Teche to be recognized paddle trail
By: Ken Grissom
Breaux Bridge – A paddle trail for Bayou Teche is one of 14 project in 13 states qualifying for help from the National Park Service through its Rivers, Trails and Conservation Assistance Program.
Under the RCTA Program, the Park Service doesn’t fund or run a project but rather provides resources for local creation and management of the project.
“We connect citizens with local agencies and organizations in an effort to create new parks and trails, as well as protect important water resources,” said Deirdre Hewitt, RTCA manager in the National Park Service’s Southeast Region.
“Although RTCA does not provide monetary support for projects, staff provide project partners with recreation and conservation planning and expertise,” Hewitt said. “RTCA staff assist local sponsors in the organization of public workshops, the development of public-private partnerships, the identification of funding sources and the development of community-based visions and realistic strategies for new trails, greenways, protected river corridors and natural areas.”
You might think a bayou is already a natural “paddle trail,” but the Teche is in need of canoe- and kayak-friendly landings, and maybe even some pocket campgrounds for those who want to overnight on the bayou.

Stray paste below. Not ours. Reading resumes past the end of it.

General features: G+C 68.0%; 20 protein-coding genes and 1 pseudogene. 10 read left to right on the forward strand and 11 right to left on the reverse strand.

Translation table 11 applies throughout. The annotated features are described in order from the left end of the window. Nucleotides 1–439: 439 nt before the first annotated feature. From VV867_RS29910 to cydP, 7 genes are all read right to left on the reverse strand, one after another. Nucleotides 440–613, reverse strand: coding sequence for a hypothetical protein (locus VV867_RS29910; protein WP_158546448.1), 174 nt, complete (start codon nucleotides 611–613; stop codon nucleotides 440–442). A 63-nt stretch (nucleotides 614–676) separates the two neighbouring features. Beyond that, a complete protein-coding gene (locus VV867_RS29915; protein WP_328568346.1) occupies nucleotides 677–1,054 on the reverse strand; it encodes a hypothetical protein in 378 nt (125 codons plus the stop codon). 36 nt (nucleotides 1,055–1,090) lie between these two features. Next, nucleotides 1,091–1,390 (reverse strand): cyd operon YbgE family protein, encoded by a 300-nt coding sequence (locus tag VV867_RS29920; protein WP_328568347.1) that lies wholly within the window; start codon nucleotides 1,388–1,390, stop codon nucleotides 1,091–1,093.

With the help of RTCA, a local committee with representatives of the four parishes, the Chitimacha Nation, the Lafayette Paddle Club and others will address not only infrastructure needs but water quality, economic development and even the bayou’s colorful history.
While the National Park Service will have nothing to do with “running” the Bayou Teche Paddle Trail, its association through RTCA will allow the use of the famous arrowhead logo in promoting the trail – another plus for the under-utilized waterway.
In a public hearing at the Chitimacha Tribal School on the reservation last week, representatives of the U.S. Army Corps of Engineers heard several dozen users of Bayou Teche request that a lock be placed in the cut at Charenton connecting Bayou Teche to the Atchafalaya Basin, or at the least that the flood gate there remain operable so boats too big to portage can go from one body of water to the other.
Access to the Basin, plus an operating lock between the upper and lower Teche at Keystone (now under the control of St. Martin Parish), and now a nationally known paddle trail, are all factors that could lead to increased recreational boating, increased tourism and an abundance of economic development opportunities along its 134-mile length.